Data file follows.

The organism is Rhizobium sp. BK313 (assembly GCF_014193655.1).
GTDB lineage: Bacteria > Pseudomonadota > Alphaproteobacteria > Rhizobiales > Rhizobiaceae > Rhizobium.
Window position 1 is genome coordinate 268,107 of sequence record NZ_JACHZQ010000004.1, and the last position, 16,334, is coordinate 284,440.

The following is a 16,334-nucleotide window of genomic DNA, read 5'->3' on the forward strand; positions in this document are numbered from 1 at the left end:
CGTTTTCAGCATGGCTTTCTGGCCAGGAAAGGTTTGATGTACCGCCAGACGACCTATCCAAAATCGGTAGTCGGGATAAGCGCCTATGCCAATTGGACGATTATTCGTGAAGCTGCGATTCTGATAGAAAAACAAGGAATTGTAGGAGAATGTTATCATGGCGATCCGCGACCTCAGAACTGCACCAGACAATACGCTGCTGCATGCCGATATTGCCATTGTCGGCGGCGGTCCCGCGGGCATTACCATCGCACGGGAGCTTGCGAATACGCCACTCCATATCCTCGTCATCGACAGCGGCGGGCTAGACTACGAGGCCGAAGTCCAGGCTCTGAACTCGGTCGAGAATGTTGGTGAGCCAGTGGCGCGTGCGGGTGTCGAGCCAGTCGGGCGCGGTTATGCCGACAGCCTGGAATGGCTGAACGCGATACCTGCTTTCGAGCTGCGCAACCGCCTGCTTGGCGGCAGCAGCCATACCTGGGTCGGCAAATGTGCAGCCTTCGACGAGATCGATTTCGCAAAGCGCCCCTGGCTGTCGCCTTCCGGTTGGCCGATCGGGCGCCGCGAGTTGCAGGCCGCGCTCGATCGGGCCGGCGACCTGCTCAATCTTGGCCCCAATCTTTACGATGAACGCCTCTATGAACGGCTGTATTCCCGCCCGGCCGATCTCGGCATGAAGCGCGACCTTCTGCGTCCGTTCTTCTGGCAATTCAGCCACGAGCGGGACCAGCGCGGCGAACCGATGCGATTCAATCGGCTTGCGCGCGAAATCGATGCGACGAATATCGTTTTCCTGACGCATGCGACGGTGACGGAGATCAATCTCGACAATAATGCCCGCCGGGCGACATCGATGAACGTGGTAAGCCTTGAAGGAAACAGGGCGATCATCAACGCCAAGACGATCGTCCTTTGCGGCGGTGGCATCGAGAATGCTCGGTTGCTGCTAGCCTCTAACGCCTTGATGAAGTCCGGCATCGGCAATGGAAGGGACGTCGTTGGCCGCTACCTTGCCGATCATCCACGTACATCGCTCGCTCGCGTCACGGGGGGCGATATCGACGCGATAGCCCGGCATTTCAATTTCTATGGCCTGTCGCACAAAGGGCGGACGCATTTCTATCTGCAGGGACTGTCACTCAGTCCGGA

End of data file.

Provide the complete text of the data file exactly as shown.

The organism is Rhizobium sp. BK313 (assembly GCF_014193655.1).
GTDB lineage: Bacteria > Pseudomonadota > Alphaproteobacteria > Rhizobiales > Rhizobiaceae > Rhizobium.
Window position 1 is genome coordinate 268,107 of sequence record NZ_JACHZQ010000004.1, and the last position, 16,334, is coordinate 284,440.

The following is a 16,334-nucleotide window of genomic DNA, read 5'->3' on the forward strand; positions in this document are numbered from 1 at the left end:
CGTTTTCAGCATGGCTTTCTGGCCAGGAAAGGTTTGATGTACCGCCAGACGACCTATCCAAAATCGGTAGTCGGGATAAGCGCCTATGCCAATTGGACGATTATTCGTGAAGCTGCGATTCTGATAGAAAAACAAGGAATTGTAGGAGAATGTTATCATGGCGATCCGCGACCTCAGAACTGCACCAGACAATACGCTGCTGCATGCCGATATTGCCATTGTCGGCGGCGGTCCCGCGGGCATTACCATCGCACGGGAGCTTGCGAATACGCCACTCCATATCCTCGTCATCGACAGCGGCGGGCTAGACTACGAGGCCGAAGTCCAGGCTCTGAACTCGGTCGAGAATGTTGGTGAGCCAGTGGCGCGTGCGGGTGTCGAGCCAGTCGGGCGCGGTTATGCCGACAGCCTGGAATGGCTGAACGCGATACCTGCTTTCGAGCTGCGCAACCGCCTGCTTGGCGGCAGCAGCCATACCTGGGTCGGCAAATGTGCAGCCTTCGACGAGATCGATTTCGCAAAGCGCCCCTGGCTGTCGCCTTCCGGTTGGCCGATCGGGCGCCGCGAGTTGCAGGCCGCGCTCGATCGGGCCGGCGACCTGCTCAATCTTGGCCCCAATCTTTACGATGAACGCCTCTATGAACGGCTGTATTCCCGCCCGGCCGATCTCGGCATGAAGCGCGACCTTCTGCGTCCGTTCTTCTGGCAATTCAGCCACGAGCGGGACCAGCGCGGCGAACCGATGCGATTCAATCGGCTTGCGCGCGAAATCGATGCGACGAATATCGTTTTCCTGACGCATGCGACGGTGACGGAGATCAATCTCGACAATAATGCCCGCCGGGCGACATCGATGAACGTGGTAAGCCTTGAAGGAAACAGGGCGATCATCAACGCCAAGACGATCGTCCTTTGCGGCGGTGGCATCGAGAATGCTCGGTTGCTGCTAGCCTCTAACGCCTTGATGAAGTCCGGCATCGGCAATGGAAGGGACGTCGTTGGCCGCTACCTTGCCGATCATCCACGTACATCGCTCGCTCGCGTCACGGGGGGCGATATCGACGCGATAGCCCGGCATTTCAATTTCTATGGCCTGTCGCACAAAGGGCGGACGCATTTCTATCTGCAGGGACTGTCACTCAGTCCGGA